One way to raise your share price: turn employees into customers. But that trick what some Toyota department heads in Nagoya, Japan, did this week by asking managers to purchase new cars by the end of the fiscal year won't stop Toyota's sliding stock. As a stronger yen continues to batter Japanese exporters selling into depressed economies around the world, the Nikkei 225 stock index dances around its 26-year low.
Even that's not enough to excite investors. On the first trading day of 2009, buyers lifted the Nikkei to above the 9000 level for the first time in two months. The boost, however, was short-lived, and the Nikkei continued to drop, after losing 42% in 2008. Now hovering just above 8200, the index is about one-fifth of what it was in 1989 at the peak of Japan's stock-market bubble. (See pictures of scared traders.)
Many factors are dampening investors' enthusiasm, including recession-smitten corporate profits and the uncertain prospects for economic recovery. "If you believe that corporate profits have no chance to rise in the next two to three years, then you could argue that stock prices are still too expensive," says Masaaki Kanno, chief economist at JPMorgan Securities in Tokyo. "More importantly, you could argue that it's too risky to hold the stocks." Kanno says people have lost a sense of what's fair value for financial assets, including stocks and other risky assets; they prefer time deposits, risk-free investments and cash. "Unless investors can have a positive outlook on corporate profits, there is no hope that stock prices will go up," Kanno says.
The Nikkei hit rock bottom on Oct. 27 at 7162, and some of the more bullish market analysts say it won't see that level again. But as corporate profitability continues to plummet and the global economy worsens, stock-market analysts are waiting for a catalyst. Tsuyoshi Nomaguchi, strategist at Daiwa Securities in Tokyo, says Japan's stocks are not comparatively cheap but are in the "attractive zone," and once recovery measures in the U.S. take effect in the middle of 2009, Japan's stock prices will rise on anticipation of economic growth. "Japan is falling behind [other nations] in implementing political measures on the economy. Waiting for the recovery of the U.S. might be the only way for now," he says.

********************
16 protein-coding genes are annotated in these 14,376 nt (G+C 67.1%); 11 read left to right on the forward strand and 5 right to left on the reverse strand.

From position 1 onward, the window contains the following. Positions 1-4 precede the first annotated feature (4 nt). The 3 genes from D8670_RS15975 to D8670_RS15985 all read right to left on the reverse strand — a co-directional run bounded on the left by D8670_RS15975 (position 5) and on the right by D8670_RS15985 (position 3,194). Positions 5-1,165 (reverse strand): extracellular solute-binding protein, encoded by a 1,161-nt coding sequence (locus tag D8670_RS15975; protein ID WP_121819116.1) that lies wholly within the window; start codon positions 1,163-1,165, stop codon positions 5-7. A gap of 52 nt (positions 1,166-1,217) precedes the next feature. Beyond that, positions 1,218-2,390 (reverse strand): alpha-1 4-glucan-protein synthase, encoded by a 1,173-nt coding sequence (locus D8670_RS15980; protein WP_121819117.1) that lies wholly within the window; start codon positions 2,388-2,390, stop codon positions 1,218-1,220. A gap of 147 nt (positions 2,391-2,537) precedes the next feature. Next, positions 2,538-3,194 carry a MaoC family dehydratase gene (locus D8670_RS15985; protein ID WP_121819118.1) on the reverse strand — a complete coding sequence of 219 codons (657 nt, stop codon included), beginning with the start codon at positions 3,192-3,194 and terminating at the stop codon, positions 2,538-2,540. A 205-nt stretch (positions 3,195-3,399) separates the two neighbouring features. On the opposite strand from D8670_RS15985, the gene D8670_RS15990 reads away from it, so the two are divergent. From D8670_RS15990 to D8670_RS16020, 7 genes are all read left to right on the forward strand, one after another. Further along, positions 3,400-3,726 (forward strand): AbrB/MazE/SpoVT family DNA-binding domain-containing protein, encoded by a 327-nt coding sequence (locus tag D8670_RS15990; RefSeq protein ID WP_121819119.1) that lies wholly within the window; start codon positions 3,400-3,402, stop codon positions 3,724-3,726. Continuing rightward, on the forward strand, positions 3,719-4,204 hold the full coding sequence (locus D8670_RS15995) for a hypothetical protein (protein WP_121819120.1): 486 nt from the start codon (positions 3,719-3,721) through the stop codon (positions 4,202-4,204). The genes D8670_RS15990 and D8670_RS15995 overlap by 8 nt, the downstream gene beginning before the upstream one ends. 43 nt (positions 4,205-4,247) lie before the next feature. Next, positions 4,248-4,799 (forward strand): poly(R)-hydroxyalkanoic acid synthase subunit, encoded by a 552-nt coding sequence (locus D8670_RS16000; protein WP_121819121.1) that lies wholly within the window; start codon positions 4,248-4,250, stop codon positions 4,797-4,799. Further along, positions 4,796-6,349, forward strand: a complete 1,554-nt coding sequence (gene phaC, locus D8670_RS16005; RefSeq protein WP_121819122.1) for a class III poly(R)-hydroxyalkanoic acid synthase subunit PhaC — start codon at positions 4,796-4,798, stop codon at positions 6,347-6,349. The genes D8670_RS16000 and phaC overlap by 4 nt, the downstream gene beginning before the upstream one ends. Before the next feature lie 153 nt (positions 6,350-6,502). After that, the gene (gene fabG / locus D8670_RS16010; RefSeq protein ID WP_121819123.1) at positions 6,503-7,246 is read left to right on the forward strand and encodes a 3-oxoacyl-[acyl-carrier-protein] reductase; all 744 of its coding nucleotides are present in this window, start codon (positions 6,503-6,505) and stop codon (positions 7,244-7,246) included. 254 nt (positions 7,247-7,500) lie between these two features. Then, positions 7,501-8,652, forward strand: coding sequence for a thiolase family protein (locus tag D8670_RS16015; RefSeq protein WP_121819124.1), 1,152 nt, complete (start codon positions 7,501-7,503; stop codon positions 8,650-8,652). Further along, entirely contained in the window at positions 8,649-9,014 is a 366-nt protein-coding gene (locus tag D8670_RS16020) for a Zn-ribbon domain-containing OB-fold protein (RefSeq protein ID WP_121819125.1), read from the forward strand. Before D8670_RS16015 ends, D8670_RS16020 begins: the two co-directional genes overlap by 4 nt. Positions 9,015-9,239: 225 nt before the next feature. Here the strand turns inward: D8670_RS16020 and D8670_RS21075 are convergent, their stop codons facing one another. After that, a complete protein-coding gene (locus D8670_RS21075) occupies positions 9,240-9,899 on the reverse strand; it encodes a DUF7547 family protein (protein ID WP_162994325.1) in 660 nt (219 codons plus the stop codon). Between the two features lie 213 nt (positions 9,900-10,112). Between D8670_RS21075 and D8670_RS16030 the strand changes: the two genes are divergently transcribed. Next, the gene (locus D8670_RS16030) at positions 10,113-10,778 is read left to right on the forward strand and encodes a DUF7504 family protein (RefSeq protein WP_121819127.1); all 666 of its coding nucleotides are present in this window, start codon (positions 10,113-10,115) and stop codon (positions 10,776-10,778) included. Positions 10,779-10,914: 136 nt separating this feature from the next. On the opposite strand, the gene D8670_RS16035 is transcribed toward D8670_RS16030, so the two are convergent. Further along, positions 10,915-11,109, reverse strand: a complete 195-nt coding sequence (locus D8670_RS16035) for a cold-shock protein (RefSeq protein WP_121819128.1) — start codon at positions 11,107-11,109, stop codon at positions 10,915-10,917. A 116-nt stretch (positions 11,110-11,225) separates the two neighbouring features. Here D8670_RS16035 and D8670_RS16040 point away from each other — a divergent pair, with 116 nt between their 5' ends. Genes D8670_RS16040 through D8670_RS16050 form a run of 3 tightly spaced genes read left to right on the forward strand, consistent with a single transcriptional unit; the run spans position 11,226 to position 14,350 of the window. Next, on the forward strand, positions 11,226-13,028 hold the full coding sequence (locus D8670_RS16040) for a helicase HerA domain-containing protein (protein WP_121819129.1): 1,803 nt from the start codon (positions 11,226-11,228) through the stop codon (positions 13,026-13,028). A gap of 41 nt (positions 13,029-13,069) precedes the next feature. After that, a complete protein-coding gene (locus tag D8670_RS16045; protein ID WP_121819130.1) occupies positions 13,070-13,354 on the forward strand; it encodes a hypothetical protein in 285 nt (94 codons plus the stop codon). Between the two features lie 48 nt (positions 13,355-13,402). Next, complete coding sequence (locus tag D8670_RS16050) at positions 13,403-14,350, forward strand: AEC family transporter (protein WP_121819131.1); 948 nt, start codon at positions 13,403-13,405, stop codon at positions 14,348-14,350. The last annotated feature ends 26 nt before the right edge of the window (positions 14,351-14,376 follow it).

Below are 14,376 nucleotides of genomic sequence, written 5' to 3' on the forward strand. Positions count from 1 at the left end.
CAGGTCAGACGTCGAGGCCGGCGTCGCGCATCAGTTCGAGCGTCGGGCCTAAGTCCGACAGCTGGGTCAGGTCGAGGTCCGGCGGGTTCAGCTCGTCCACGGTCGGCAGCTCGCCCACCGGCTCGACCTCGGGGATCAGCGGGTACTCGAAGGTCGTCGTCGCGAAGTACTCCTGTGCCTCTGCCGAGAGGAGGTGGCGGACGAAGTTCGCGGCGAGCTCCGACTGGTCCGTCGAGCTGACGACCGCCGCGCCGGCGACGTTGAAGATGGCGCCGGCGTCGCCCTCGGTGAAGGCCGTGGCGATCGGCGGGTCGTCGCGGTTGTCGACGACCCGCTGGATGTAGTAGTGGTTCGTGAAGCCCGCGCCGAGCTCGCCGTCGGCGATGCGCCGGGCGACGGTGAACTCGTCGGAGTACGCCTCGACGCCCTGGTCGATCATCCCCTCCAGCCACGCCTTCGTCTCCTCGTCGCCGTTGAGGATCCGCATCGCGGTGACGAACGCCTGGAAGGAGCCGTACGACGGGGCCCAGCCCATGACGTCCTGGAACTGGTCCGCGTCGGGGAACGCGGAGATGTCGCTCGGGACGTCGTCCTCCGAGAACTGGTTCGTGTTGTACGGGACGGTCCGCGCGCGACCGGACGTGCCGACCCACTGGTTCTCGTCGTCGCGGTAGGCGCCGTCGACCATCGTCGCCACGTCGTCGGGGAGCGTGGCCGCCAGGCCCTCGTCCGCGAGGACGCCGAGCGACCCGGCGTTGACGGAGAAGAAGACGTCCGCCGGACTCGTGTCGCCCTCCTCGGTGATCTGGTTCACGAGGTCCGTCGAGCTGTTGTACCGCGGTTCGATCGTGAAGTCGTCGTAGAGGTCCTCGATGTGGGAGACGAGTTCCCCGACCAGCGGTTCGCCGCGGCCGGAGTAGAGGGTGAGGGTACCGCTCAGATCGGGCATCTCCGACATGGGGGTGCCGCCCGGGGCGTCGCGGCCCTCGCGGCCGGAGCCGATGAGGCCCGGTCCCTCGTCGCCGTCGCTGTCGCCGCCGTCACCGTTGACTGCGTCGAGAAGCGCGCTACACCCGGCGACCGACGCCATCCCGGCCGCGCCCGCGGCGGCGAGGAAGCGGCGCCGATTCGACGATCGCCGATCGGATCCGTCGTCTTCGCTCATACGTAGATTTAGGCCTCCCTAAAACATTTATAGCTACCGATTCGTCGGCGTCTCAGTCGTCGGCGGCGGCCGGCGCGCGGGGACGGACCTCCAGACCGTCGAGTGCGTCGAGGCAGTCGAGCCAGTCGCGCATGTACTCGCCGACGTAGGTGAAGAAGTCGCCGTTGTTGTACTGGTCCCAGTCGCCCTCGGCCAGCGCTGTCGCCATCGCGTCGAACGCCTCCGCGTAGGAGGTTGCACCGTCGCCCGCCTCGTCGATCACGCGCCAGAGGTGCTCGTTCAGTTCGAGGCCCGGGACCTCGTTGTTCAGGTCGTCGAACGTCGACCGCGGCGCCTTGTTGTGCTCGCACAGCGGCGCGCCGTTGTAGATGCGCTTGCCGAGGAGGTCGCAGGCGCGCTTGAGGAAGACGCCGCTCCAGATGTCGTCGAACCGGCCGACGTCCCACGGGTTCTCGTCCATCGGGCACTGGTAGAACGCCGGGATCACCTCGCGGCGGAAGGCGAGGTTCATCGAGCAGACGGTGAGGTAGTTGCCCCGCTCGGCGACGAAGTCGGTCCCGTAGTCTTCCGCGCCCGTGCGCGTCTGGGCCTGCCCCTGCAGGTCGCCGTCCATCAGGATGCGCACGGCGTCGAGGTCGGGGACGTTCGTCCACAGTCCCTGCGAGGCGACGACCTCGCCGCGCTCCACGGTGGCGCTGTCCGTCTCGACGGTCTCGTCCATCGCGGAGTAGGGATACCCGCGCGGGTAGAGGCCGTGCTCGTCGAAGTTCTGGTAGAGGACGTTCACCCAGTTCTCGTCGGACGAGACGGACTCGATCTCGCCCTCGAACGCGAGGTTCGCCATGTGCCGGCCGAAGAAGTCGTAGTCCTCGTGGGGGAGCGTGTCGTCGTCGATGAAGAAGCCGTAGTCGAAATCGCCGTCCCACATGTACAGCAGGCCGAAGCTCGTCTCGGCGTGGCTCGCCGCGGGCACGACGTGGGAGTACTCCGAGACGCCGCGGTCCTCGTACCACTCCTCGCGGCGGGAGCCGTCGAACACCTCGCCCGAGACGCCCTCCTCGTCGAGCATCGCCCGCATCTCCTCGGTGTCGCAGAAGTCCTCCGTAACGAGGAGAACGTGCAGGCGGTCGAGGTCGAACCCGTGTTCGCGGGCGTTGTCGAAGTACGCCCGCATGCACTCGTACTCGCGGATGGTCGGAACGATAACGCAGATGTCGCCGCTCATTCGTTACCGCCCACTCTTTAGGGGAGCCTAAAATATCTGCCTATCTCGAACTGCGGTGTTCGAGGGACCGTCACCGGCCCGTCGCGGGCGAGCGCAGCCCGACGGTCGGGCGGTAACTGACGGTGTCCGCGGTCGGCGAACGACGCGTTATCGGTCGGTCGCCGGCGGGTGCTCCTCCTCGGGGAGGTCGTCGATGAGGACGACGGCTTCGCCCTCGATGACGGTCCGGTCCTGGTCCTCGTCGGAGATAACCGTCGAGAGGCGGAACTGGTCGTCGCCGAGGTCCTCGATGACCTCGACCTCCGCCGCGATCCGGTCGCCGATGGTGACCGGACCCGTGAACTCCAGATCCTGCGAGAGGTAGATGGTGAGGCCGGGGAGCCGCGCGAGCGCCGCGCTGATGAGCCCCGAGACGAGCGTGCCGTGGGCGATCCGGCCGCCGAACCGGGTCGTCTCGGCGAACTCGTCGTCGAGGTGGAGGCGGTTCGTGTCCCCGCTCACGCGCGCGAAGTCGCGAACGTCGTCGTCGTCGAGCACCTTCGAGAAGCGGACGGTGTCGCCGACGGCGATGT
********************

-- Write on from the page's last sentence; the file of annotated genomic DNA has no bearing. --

It's not just market analysts who are hoping for a Nikkei rebound. Japan has a unique vulnerability to negative stock-price momentum. Cross-shareholdings, a mainstay of traditional Japanese business practice in which companies hold shares of other firms to cement friendly relationships, make stock-price losses a broadly shared pain. Not only are Japan's megabanks involved in cross-shareholding; auto and electronics manufacturers like Toyota, Nissan and Sharp are too. Companies and financial groups own about 20% of the shares on the Tokyo Stock Exchange.
Japanese businesses and financial institutions, however, are in a good position relative to their foreign counterparts. Japanese companies have ample cash on hand at a time when cash and liquidity matter most. As mergers-and-acquisitions activity increases abroad, the appreciation of the yen (currently 90 to the dollar) can actually work in favor of Japanese businesses, making acquisitions more affordable as the market caps of their competitors decline. And banks, even with some financial constraints, are seeing lending increase, with growth of 3.7% in December from a year earlier. Positive news, to be sure, but not quite the stuff of a new bull market.
With reporting by Yuki Oda